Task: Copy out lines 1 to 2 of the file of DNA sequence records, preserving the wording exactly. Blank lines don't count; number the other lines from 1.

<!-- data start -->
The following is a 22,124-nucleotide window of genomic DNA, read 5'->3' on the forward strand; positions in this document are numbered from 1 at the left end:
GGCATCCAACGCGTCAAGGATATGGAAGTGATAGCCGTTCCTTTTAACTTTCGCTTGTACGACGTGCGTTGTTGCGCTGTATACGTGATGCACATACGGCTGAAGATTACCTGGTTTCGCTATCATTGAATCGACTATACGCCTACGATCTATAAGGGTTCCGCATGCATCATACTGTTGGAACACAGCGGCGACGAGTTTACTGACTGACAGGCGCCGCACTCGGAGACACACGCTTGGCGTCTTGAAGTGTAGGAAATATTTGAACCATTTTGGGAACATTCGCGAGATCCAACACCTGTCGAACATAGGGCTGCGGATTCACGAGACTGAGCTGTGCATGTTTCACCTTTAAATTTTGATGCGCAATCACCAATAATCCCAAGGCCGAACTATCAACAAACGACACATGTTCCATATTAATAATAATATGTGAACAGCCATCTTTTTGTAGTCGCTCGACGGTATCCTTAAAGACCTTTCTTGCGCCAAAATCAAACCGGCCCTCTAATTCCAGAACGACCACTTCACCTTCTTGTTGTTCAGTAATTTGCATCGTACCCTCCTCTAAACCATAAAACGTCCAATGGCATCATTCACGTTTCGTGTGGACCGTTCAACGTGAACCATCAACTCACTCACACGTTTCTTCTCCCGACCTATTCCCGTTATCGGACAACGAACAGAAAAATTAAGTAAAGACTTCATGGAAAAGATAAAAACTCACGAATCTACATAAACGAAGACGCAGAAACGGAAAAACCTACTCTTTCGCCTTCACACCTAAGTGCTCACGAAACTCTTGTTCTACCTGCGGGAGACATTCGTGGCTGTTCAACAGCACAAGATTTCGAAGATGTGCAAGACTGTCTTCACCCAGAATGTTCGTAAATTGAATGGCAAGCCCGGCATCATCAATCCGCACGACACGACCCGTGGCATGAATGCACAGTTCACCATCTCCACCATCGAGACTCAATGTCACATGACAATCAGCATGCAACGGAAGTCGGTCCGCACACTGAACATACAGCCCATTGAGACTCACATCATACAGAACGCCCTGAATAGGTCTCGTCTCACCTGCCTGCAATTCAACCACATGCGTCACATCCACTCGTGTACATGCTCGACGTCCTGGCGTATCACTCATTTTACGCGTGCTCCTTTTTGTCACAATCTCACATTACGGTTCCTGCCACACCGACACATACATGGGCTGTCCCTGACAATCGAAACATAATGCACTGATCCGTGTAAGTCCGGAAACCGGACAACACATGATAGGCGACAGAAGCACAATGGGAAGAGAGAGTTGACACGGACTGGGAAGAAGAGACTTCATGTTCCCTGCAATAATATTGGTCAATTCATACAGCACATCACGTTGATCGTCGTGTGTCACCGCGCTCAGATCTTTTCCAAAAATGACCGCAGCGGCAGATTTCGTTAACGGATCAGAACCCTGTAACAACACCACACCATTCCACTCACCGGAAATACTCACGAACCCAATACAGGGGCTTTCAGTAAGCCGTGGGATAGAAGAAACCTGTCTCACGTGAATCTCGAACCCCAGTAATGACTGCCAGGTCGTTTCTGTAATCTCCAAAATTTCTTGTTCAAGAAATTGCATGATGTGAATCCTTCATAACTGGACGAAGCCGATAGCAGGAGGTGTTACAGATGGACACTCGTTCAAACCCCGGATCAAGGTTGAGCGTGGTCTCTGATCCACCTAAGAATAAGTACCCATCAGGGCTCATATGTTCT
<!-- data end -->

The following is a 22,124-nucleotide window of genomic DNA, read 5'->3' on the forward strand; positions in this document are numbered from 1 at the left end:
GGCATCCAACGCGTCAAGGATATGGAAGTGATAGCCGTTCCTTTTAACTTTCGCTTGTACGACGTGCGTTGTTGCGCTGTATACGTGATGCACATACGGCTGAAGATTACCTGGTTTCGCTATCATTGAATCGACTATACGCCTACGATCTATAAGGGTTCCGCATGCATCATACTGTTGGAACACAGCGGCGACGAGTTTACTGACTGACAGGCGCCGCACTCGGAGACACACGCTTGGCGTCTTGAAGTGTAGGAAATATTTGAACCATTTTGGGAACATTCGCGAGATCCAACACCTGTCGAACATAGGGCTGCGGATTCACGAGACTGAGCTGTGCATGTTTCACCTTTAAATTTTGATGCGCAATCACCAATAATCCCAAGGCCGAACTATCAACAAACGACACATGTTCCATATTAATAATAATATGTGAACAGCCATCTTTTTGTAGTCGCTCGACGGTATCCTTAAAGACCTTTCTTGCGCCAAAATCAAACCGGCCCTCTAATTCCAGAACGACCACTTCACCTTCTTGTTGTTCAGTAATTTGCATCGTACCCTCCTCTAAACCATAAAACGTCCAATGGCATCATTCACGTTTCGTGTGGACCGTTCAACGTGAACCATCAACTCACTCACACGTTTCTTCTCCCGACCTATTCCCGTTATCGGACAACGAACAGAAAAATTAAGTAAAGACTTCATGGAAAAGATAAAAACTCACGAATCTACATAAACGAAGACGCAGAAACGGAAAAACCTACTCTTTCGCCTTCACACCTAAGTGCTCACGAAACTCTTGTTCTACCTGCGGGAGACATTCGTGGCTGTTCAACAGCACAAGATTTCGAAGATGTGCAAGACTGTCTTCACCCAGAATGTTCGTAAATTGAATGGCAAGCCCGGCATCATCAATCCGCACGACACGACCCGTGGCATGAATGCACAGTTCACCATCTCCACCATCGAGACTCAATGTCACATGACAATCAGCATGCAACGGAAGTCGGTCCGCACACTGAACATACAGCCCATTGAGACTCACATCATACAGAACGCCCTGAATAGGTCTCGTCTCACCTGCCTGCAATTCAACCACATGCGTCACATCCACTCGTGTACATGCTCGACGTCCTGGCGTATCACTCATTTTACGCGTGCTCCTTTTTGTCACAATCTCACATTACGGTTCCTGCCACACCGACACATACATGGGCTGTCCCTGACAATCGAAACATAATGCACTGATCCGTGTAAGTCCGGAAACCGGACAACACATGATAGGCGACAGAAGCACAATGGGAAGAGAGAGTTGACACGGACTGGGAAGAAGAGACTTCATGTTCCCTGCAATAATATTGGTCAATTCATACAGCACATCACGTTGATCGTCGTGTGTCACCGCGCTCAGATCTTTTCCAAAAATGACCGCAGCGGCAGATTTCGTTAACGGATCAGAACCCTGTAACAACACCACACCATTCCACTCACCGGAAATACTCACGAACCCAATACAGGGGCTTTCAGTAAGCCGTGGGATAGAAGAAACCTGTCTCACGTGAATCTCGAACCCCAGTAATGACTGCCAGGTCGTTTCTGTAATCTCCAAAATTTCTTGTTCAAGAAATTGCATGATGTGAATCCTTCATAACTGGACGAAGCCGATAGCAGGAGGTGTTACAGATGGACACTCGTTCAAACCCCGGATCAAGGTTGAGCGTGGTCTCTGATCCACCTAAGAATAAGTACCCATCAGGGCTCATATGTTCT